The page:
Habeas Corpus and Innocence

Habeas corpus can provide an avenue for defendants to try to establish their innocence.

Updated May 9, 2016

The writ of habeas corpus can serve several functions, but none is more important than its potential to exonerate convicted defendants. Defendants are sometimes able to file petitions for writs of habeas corpus even after their appeals have failed. Though the standard they have to meet in order to establish innocence on habeas review may vary depending on the circumstances, they always face a stiff task.

Defendants may use habeas petitions to argue simple innocence (for example, as shown by newly discovered evidence), or that some problem with the trial (for instance, a lawyer’s incompetence) prevented them from proving their actual innocence. Consider the following example.

Innocent on Review

A 2013 federal case illustrates how a problem underlying a trial can prevent a defendant from proving innocence—and how habeas corpus can save the day. (Of course, no relief can undo the harrowing experience of being imprisoned while innocent.)

In late 2013, the U.S. Ninth Circuit Court of Appeals found that a defendant was entitled to a new trial in light of previously ignored evidence. (Larsen v. Soto, 742 F.3d 1083 (9th Cir. 2013).) The defendant’s appeals in state court had failed, so he filed a federal habeas corpus petition, through which he argued that his since-disbarred trial lawyer was deficient. He claimed ineffective assistance of counsel vis-à-vis the lawyer’s failure to prove innocence through readily available evidence. Among other errors, the lawyer didn’t call witnesses who would have established the client’s innocence.

The case involved a 1998 incident at a bar in Los Angeles. Police officers came to the bar in response to a call about fired shots. At trial, an officer testified that, after arriving at the bar parking lot, he saw the defendant throw an object under a car; the object appeared to be consistent with a knife the officer subsequently found in the same area. The defendant was convicted of possession of a deadly weapon, and, due to his criminal record and California’s Three Strikes Law, sentenced to 28 years to life in prison.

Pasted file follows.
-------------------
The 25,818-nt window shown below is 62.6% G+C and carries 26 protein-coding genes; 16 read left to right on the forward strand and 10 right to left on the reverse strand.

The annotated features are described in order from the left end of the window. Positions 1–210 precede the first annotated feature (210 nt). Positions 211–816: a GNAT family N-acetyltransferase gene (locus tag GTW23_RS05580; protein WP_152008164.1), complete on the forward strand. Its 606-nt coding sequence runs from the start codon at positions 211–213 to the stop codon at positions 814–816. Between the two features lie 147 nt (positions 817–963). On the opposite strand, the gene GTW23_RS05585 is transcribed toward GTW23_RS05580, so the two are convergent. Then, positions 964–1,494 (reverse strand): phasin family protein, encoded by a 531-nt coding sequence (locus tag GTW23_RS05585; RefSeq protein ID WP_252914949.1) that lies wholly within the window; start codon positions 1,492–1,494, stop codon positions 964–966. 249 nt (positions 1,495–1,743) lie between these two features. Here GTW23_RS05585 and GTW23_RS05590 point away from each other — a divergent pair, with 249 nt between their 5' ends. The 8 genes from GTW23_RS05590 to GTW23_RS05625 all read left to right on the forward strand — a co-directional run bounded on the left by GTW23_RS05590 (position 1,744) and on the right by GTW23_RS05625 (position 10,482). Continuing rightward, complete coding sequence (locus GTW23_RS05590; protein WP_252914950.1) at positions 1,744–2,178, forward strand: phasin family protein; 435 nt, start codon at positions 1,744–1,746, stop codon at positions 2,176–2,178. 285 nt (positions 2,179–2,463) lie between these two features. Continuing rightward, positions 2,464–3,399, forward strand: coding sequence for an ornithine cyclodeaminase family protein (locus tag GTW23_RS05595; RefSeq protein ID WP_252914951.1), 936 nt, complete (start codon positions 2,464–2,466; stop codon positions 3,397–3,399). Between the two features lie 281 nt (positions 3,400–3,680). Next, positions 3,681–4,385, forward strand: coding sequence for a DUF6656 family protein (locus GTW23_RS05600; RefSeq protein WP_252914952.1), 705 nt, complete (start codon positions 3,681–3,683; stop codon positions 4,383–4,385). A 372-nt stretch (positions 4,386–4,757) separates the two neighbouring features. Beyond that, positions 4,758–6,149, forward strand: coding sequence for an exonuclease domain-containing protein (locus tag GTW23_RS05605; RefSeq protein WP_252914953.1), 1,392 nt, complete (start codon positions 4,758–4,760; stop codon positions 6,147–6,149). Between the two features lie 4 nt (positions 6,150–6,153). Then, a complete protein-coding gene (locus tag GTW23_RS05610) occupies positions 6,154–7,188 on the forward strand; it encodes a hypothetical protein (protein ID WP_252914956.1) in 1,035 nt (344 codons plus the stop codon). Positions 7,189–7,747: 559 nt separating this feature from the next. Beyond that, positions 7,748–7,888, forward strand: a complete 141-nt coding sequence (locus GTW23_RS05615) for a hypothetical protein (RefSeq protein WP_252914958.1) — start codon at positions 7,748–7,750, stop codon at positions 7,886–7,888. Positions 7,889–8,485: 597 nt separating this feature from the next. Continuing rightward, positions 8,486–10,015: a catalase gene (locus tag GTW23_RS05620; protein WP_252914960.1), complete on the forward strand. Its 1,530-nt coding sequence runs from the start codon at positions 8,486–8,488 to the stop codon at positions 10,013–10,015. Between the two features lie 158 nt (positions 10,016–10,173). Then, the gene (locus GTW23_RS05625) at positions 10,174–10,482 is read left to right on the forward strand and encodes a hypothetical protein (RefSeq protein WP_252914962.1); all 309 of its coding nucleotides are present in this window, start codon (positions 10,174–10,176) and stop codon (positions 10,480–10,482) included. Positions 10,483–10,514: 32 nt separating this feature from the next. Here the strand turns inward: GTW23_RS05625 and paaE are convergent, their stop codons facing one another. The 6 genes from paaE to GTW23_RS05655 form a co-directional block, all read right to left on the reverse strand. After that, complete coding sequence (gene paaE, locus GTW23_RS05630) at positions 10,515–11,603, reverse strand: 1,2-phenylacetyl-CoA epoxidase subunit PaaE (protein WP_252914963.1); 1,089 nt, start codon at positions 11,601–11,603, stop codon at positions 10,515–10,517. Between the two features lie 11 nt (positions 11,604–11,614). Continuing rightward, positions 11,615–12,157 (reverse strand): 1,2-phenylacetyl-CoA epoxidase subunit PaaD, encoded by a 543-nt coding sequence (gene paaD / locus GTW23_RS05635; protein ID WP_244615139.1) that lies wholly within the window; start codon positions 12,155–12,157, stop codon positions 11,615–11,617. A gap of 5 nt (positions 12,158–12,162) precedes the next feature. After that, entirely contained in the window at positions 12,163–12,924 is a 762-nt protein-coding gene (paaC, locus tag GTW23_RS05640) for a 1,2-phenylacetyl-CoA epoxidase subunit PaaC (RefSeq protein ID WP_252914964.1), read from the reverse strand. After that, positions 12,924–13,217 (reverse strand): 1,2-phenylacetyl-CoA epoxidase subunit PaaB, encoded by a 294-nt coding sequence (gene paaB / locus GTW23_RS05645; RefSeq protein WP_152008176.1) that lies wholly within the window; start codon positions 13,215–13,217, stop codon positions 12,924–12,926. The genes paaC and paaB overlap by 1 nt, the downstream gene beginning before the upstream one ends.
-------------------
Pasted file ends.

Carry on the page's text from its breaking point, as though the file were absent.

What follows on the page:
At an eventual habeas hearing, the defendant presented credible witnesses who were present at the bar on the night in question. All testified that the knife belonged to someone other than the defendant—in other words, that he was innocent. The judge presiding over the hearing found that the defendant had established his innocence and therefore ordered him released or retried. In what was effectively its only argument, the government countered that the defendant didn’t file his federal habeas petition soon enough. (He hadn’t filed within the prescribed year after a conviction becomes final.)

The Ninth Circuit rebuffed the government and found that the defendant fell into a category of defendants exempted from the one-year filing requirement: those who produce convincing proof of innocence. The court found that an overwhelming weight of evidence pointing to innocence excused his failure to file for habeas relief within the statutory timeframe.

Consult a Lawyer

The foregoing case, like all habeas claims, was extremely intricate and complex. And the law isn't necessarily uniform from one court to another. Defendants who want to challenge their convictions are undoubtedly best served to work with an experienced appellate criminal defense attorney. Only such a lawyer can properly analyze a case and guide a defendant through the procedural maze.

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